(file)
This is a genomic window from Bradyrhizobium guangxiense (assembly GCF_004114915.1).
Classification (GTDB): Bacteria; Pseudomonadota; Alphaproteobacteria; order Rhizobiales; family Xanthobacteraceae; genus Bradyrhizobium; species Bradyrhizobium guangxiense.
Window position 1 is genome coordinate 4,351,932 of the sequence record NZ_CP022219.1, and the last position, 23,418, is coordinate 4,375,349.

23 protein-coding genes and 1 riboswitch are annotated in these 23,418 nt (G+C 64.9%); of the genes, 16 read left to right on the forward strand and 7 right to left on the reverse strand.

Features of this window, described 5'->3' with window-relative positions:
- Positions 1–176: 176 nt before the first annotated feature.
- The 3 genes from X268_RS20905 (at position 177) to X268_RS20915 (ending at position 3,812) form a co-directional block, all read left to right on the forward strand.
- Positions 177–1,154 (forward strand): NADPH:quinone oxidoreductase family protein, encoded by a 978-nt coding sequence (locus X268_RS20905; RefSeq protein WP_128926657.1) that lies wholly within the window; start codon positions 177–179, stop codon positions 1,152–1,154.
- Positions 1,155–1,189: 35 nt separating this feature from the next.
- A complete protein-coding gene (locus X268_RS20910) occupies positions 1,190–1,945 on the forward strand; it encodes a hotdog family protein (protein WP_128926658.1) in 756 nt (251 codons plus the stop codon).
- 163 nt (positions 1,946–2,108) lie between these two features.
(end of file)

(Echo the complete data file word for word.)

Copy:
This is a genomic window from Bradyrhizobium guangxiense (assembly GCF_004114915.1).
Classification (GTDB): Bacteria; Pseudomonadota; Alphaproteobacteria; order Rhizobiales; family Xanthobacteraceae; genus Bradyrhizobium; species Bradyrhizobium guangxiense.
Window position 1 is genome coordinate 4,351,932 of the sequence record NZ_CP022219.1, and the last position, 23,418, is coordinate 4,375,349.

23 protein-coding genes and 1 riboswitch are annotated in these 23,418 nt (G+C 64.9%); of the genes, 16 read left to right on the forward strand and 7 right to left on the reverse strand.

Features of this window, described 5'->3' with window-relative positions:
- Positions 1–176: 176 nt before the first annotated feature.
- The 3 genes from X268_RS20905 (at position 177) to X268_RS20915 (ending at position 3,812) form a co-directional block, all read left to right on the forward strand.
- Positions 177–1,154 (forward strand): NADPH:quinone oxidoreductase family protein, encoded by a 978-nt coding sequence (locus X268_RS20905; RefSeq protein WP_128926657.1) that lies wholly within the window; start codon positions 177–179, stop codon positions 1,152–1,154.
- Positions 1,155–1,189: 35 nt separating this feature from the next.
- A complete protein-coding gene (locus X268_RS20910) occupies positions 1,190–1,945 on the forward strand; it encodes a hotdog family protein (protein WP_128926658.1) in 756 nt (251 codons plus the stop codon).
- 163 nt (positions 1,946–2,108) lie between these two features.